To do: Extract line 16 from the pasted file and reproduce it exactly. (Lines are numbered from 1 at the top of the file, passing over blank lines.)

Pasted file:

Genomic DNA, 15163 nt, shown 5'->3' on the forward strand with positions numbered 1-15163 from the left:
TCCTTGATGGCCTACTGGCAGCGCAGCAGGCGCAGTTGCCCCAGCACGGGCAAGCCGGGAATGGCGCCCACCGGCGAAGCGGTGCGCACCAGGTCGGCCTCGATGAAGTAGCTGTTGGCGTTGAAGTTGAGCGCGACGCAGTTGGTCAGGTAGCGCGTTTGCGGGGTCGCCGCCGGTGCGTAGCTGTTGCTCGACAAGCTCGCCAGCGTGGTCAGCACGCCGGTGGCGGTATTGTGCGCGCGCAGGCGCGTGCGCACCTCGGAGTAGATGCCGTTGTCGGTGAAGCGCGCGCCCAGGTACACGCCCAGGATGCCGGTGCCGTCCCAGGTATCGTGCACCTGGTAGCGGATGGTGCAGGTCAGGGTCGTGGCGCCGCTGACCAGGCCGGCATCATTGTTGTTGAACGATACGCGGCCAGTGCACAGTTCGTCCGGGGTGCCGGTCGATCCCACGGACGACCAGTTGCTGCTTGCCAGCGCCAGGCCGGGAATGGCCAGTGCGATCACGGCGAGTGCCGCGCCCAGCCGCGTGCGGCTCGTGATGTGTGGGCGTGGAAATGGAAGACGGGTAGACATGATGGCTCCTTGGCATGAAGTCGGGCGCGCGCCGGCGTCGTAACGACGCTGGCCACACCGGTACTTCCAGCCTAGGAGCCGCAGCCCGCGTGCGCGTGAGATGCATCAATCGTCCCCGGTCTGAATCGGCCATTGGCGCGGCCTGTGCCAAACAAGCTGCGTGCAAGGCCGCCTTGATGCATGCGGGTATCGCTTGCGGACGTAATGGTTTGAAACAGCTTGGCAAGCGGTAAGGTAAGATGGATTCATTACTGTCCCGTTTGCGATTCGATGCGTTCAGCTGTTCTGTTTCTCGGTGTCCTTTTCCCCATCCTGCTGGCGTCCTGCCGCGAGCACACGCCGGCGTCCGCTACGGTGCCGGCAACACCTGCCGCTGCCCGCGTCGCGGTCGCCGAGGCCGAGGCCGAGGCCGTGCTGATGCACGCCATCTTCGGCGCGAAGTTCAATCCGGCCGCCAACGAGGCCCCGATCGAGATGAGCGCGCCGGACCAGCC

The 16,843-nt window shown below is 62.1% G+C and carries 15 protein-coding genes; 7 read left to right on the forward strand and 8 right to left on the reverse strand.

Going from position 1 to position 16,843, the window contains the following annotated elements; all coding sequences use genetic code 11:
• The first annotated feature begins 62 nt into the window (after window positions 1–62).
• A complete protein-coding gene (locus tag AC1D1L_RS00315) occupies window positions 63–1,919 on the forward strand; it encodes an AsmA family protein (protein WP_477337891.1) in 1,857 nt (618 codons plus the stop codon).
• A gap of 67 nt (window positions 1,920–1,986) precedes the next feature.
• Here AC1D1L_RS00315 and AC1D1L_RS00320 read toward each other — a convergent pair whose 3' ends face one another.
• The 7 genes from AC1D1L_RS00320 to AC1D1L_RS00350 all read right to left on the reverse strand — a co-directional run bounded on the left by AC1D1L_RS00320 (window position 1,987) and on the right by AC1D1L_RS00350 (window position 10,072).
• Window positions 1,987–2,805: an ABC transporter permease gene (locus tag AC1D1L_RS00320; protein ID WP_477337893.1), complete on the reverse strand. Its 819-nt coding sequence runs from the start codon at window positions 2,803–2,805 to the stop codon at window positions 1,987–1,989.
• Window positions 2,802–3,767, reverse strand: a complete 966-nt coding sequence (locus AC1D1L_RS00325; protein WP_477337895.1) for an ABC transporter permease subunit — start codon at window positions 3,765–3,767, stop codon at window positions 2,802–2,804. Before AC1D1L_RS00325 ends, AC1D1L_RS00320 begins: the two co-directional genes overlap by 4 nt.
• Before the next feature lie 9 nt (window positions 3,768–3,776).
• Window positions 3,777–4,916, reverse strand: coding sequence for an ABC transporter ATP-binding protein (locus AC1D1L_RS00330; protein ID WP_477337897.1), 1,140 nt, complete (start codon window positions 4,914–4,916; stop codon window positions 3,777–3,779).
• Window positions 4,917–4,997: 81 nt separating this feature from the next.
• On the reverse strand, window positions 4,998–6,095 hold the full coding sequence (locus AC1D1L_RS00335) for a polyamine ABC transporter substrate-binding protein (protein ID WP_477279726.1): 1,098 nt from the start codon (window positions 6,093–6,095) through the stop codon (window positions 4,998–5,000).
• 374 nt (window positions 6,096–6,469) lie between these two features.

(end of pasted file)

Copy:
• 374 nt (window positions 6,096–6,469) lie between these two features.